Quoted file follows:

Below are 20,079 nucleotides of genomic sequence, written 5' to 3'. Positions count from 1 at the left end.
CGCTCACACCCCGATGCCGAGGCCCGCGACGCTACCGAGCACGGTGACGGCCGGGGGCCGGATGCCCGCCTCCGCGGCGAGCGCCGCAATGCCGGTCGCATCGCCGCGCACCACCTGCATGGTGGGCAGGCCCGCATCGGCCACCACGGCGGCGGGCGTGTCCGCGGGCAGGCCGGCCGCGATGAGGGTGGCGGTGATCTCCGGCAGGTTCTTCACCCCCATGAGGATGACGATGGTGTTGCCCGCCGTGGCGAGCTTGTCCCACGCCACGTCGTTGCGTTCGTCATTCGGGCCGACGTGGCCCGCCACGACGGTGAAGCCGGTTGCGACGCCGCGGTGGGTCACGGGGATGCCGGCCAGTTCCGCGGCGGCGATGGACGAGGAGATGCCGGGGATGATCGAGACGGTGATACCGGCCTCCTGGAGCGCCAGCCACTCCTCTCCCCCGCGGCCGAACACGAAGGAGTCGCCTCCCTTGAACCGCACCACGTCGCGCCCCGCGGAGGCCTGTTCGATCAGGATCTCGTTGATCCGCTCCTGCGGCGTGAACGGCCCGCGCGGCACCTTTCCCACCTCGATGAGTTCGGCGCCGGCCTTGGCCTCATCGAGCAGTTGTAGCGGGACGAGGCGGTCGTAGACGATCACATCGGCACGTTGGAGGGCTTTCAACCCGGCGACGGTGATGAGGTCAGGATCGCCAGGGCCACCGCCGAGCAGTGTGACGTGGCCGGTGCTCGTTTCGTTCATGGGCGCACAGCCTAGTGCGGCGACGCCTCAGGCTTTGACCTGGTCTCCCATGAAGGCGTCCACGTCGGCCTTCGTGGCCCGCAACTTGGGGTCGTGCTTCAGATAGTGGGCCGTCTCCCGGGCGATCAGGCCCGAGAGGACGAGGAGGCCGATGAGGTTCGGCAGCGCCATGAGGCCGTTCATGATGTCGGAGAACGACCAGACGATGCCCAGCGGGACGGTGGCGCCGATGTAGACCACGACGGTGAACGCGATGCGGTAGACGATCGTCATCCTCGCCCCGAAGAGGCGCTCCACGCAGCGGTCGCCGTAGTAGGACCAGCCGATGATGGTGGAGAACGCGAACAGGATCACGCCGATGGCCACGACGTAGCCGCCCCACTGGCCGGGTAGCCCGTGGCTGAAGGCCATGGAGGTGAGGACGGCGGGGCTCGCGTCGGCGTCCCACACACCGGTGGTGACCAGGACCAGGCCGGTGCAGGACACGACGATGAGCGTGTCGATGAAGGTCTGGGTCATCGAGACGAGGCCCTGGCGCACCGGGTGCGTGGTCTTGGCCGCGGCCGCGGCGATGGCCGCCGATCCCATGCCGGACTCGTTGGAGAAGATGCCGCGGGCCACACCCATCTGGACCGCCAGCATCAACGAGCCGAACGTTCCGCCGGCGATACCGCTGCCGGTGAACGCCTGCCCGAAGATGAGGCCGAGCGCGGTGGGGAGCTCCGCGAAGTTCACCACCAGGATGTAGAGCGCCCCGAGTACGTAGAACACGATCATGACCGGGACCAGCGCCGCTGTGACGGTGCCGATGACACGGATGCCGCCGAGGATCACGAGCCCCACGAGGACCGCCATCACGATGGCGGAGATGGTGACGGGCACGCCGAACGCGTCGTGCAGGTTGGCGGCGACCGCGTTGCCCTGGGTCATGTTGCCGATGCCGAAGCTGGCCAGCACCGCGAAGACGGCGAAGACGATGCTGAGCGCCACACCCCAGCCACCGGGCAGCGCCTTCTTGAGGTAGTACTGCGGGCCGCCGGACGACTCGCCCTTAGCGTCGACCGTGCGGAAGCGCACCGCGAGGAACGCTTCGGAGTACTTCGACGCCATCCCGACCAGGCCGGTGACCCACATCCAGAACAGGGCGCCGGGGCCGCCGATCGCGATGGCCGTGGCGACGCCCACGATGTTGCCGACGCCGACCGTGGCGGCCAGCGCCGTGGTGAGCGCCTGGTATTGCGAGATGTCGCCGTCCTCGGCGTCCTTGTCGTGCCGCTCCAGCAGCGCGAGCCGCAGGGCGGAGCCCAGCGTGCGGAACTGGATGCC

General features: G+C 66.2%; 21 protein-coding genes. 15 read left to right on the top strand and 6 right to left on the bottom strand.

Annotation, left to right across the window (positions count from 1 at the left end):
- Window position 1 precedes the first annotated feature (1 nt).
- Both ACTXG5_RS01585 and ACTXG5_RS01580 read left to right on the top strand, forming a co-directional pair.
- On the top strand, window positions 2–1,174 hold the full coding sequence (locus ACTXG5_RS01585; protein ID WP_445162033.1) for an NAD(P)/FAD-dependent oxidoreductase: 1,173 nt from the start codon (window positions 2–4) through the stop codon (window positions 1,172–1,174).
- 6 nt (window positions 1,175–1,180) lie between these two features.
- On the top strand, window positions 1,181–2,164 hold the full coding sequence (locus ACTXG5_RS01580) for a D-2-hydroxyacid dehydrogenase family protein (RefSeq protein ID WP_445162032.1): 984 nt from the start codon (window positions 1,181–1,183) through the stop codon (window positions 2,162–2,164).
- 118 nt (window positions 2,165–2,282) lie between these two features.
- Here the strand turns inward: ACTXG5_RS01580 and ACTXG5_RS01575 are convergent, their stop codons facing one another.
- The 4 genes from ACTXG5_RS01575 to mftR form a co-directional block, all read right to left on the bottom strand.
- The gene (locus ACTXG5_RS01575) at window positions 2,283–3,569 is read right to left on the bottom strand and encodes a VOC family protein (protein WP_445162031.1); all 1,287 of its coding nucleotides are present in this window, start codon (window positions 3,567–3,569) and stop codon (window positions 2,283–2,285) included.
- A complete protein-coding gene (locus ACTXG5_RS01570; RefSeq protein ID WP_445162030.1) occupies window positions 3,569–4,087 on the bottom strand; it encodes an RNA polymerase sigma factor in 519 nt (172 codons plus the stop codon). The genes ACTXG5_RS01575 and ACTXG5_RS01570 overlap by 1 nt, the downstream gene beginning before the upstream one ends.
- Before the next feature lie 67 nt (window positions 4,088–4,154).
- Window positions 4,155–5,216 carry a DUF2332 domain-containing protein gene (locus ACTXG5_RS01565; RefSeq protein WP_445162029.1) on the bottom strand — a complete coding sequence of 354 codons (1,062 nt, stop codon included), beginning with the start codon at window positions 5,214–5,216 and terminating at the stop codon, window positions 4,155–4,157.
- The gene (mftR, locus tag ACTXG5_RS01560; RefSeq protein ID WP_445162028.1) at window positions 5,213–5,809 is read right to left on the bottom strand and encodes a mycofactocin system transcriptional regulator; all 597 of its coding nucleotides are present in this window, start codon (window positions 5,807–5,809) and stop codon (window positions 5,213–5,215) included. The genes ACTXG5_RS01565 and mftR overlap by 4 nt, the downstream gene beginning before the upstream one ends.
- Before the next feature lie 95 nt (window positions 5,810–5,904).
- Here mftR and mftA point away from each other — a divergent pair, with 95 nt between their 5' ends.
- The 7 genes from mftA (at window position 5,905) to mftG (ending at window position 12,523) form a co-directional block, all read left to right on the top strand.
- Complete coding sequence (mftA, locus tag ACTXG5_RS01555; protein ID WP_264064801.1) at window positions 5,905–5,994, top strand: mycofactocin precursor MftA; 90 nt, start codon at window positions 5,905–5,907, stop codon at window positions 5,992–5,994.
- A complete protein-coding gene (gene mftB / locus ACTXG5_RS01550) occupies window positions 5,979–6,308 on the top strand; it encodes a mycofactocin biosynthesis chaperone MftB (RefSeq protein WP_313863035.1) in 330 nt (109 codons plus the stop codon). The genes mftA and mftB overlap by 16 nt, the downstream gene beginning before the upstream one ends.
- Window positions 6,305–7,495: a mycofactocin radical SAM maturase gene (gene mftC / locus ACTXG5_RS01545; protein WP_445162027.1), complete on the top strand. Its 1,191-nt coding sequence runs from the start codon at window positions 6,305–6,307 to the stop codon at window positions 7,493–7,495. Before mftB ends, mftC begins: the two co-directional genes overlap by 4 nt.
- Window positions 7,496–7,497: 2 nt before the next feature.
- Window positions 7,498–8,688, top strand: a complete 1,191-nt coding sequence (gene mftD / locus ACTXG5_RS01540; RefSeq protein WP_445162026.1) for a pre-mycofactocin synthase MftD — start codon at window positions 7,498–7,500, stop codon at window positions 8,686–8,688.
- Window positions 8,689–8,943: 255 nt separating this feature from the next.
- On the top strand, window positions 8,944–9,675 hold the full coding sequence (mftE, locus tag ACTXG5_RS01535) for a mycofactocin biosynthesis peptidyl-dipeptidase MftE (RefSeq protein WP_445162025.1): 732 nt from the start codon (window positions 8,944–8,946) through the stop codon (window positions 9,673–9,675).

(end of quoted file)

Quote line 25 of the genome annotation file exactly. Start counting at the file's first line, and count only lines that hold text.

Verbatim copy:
- Window positions 7,498–8,688, top strand: a complete 1,191-nt coding sequence (gene mftD / locus ACTXG5_RS01540; RefSeq protein WP_445162026.1) for a pre-mycofactocin synthase MftD — start codon at window positions 7,498–7,500, stop codon at window positions 8,686–8,688.